Alexandra Schwell, Micha Buchowski, Magorzata Kowalska, Nina Szogs
1 School of Communication and Culture - Media Studies, School of Communication and Culture, Arts, Aarhus University2 School of Communication and Culture - The Centre for Children's Literature, School of Communication and Culture, Arts, Aarhus University3 School of Communication and Culture - The Centre for Children's Literature, School of Communication and Culture, Arts, Aarhus University
football as a mediatised play practice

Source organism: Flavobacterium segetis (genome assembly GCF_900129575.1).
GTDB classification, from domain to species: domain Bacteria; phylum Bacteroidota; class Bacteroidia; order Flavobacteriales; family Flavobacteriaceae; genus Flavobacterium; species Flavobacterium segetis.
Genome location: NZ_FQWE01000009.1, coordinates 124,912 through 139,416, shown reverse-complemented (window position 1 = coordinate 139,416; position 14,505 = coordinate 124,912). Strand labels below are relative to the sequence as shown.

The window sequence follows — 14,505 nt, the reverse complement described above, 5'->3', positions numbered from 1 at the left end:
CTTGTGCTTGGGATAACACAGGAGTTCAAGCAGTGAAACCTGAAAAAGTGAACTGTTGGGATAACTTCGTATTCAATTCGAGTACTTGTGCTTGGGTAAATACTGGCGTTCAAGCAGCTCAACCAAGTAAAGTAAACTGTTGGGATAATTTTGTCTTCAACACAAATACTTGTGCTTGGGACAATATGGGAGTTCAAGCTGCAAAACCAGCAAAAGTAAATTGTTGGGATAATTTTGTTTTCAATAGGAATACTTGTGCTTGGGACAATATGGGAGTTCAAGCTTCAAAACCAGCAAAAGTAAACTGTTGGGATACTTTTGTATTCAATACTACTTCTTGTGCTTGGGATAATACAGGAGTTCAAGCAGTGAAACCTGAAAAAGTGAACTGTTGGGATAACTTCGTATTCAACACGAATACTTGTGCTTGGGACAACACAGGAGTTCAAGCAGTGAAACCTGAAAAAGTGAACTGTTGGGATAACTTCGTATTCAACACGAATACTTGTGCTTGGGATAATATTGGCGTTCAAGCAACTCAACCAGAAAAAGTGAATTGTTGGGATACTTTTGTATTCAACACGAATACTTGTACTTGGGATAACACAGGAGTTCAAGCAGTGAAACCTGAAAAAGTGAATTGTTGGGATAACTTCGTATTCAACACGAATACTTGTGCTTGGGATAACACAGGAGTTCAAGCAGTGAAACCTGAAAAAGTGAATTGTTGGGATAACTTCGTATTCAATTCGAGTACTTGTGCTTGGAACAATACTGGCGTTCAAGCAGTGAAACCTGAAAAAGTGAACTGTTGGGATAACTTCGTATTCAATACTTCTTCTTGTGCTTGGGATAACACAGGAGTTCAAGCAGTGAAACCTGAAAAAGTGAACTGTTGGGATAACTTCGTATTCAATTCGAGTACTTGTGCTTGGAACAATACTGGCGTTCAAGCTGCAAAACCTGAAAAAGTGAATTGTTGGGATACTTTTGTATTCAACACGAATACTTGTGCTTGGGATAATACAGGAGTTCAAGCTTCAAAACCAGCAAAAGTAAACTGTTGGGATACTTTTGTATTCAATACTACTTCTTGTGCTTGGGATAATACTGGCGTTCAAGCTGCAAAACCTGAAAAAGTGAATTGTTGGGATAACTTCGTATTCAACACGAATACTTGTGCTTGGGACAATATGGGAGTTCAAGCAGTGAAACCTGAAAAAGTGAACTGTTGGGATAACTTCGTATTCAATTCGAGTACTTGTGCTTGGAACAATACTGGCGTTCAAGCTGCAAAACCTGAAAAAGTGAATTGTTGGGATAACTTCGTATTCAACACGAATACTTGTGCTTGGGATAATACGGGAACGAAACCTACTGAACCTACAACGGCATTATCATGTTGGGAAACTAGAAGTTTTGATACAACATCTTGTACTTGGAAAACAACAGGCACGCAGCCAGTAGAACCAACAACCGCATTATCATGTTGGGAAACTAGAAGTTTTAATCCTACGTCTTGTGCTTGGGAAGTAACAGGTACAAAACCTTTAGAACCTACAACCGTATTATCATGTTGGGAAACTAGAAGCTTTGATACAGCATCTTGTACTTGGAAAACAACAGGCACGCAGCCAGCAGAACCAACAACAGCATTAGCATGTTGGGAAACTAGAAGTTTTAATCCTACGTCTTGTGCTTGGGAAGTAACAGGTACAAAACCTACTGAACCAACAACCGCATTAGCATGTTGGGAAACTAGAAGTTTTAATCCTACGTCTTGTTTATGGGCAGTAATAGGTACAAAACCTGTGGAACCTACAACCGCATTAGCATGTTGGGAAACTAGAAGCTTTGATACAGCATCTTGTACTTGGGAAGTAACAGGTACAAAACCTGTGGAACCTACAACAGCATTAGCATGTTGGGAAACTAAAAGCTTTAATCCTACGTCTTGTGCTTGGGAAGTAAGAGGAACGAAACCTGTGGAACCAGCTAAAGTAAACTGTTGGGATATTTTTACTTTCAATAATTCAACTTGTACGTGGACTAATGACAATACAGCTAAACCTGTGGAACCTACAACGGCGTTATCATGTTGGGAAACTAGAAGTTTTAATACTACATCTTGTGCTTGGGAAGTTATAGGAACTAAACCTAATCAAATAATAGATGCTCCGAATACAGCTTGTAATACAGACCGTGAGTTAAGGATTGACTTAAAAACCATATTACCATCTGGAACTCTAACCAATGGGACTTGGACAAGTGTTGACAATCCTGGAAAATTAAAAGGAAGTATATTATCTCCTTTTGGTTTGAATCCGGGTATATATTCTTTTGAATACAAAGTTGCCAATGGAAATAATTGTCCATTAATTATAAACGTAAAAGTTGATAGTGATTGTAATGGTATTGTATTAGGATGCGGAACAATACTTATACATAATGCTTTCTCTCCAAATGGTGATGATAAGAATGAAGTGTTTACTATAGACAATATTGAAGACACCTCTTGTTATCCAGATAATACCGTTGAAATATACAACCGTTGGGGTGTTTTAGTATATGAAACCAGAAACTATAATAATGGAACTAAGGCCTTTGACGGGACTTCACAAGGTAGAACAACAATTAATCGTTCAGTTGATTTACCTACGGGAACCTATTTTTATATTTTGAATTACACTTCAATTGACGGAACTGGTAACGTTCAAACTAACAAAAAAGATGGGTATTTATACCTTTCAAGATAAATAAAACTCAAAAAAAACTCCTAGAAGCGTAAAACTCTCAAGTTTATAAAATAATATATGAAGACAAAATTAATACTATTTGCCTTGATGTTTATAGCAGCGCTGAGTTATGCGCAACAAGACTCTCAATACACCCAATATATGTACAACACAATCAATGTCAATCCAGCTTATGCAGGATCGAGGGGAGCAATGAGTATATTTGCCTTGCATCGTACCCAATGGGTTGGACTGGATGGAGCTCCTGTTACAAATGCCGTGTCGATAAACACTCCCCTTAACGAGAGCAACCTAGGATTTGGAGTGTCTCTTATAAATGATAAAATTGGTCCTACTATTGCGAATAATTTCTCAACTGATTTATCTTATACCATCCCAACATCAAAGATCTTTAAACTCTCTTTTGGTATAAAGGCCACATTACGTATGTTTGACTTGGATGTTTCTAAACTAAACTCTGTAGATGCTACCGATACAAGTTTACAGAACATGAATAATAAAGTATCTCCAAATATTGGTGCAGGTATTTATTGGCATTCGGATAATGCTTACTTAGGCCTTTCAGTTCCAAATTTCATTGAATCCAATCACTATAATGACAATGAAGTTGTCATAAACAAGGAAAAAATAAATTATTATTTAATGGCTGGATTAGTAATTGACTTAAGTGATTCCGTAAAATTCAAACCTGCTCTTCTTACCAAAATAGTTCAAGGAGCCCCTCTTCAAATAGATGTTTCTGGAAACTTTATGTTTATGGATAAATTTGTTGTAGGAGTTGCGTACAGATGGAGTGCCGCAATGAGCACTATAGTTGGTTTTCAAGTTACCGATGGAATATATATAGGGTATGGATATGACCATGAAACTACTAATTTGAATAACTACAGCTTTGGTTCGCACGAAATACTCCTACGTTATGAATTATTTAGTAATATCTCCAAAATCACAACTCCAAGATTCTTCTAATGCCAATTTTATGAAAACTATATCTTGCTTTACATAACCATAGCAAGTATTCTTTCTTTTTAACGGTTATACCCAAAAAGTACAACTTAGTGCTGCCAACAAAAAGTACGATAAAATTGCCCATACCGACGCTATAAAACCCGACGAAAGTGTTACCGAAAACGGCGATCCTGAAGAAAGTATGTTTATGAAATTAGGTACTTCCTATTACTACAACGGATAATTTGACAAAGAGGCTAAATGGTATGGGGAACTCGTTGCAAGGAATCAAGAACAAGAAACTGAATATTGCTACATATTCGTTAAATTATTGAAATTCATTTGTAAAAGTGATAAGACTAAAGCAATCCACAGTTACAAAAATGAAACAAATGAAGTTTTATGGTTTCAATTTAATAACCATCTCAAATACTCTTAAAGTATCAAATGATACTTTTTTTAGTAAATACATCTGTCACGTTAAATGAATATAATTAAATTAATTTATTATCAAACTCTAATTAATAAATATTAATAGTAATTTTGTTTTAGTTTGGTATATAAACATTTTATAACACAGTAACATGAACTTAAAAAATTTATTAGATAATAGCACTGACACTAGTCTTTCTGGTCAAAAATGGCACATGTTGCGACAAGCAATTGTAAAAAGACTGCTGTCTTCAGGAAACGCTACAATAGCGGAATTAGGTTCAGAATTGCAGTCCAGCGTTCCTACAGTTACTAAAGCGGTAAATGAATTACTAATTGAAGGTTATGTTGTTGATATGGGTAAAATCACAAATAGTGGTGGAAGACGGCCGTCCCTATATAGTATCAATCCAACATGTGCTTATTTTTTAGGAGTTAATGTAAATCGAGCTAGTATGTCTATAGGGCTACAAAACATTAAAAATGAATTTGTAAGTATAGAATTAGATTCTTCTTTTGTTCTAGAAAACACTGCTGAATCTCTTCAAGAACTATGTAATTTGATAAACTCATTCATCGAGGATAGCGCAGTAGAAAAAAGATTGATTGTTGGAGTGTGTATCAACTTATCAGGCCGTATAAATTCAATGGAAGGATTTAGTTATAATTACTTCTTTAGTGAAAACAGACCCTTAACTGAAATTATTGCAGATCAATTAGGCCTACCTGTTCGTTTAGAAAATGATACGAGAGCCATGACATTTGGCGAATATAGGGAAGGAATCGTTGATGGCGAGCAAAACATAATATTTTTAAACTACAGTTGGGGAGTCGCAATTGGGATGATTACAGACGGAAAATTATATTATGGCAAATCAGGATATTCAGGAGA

Media and mediatization must be seen as a prerequisite for children’s play today. Children’s fan cultures cover a wide range of topics; yet, football is a field with specific explanatory power due to its structural and cultural specificities. In this chapter, football is seen as a specific play practice, carried out both physically and through engagements with a diverse range of traditional and new media. The chapter draws on empirical fieldwork among Danish children aged 8 to 13, describing football kids as active users of media, active play practitioners, and active performers of identity projects in relation to friends and family. For these children, football as a mediatized play practice is their point of departure, forming the grounds of their everyday practices.
New Ethnographies of Football in Europe: People, Passions, Politics, 2016, p. 161-175